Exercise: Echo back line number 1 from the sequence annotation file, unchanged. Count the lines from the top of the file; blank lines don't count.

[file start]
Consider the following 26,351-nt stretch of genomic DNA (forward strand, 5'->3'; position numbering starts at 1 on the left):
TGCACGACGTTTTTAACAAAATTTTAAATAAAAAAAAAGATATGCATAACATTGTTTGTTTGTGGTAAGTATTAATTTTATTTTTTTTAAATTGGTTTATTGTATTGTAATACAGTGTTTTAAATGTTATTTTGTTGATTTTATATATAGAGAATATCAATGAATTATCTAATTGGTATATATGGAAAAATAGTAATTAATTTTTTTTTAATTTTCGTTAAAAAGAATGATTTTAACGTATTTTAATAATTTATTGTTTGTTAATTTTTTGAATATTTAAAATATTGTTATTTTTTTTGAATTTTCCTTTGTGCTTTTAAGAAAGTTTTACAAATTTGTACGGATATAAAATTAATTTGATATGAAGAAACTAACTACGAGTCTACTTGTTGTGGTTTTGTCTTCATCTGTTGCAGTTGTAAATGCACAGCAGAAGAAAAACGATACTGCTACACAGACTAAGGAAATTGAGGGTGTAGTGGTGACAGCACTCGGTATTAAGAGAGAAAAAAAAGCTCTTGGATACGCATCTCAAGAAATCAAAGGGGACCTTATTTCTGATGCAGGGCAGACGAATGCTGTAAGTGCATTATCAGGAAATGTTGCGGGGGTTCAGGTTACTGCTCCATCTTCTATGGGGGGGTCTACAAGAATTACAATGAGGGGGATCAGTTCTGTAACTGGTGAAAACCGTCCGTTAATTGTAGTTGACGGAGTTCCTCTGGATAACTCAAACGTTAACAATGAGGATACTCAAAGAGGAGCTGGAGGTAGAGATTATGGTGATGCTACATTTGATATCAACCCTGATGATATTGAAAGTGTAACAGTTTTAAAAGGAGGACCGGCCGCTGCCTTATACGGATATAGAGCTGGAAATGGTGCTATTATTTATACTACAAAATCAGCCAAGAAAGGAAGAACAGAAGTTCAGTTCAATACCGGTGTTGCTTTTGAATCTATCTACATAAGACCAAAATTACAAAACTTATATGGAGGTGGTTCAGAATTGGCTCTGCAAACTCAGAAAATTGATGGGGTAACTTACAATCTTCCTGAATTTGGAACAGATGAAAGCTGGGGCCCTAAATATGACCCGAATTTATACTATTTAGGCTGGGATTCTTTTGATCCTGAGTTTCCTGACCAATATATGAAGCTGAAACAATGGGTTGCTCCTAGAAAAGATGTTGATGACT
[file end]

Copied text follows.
Consider the following 26,351-nt stretch of genomic DNA (forward strand, 5'->3'; position numbering starts at 1 on the left):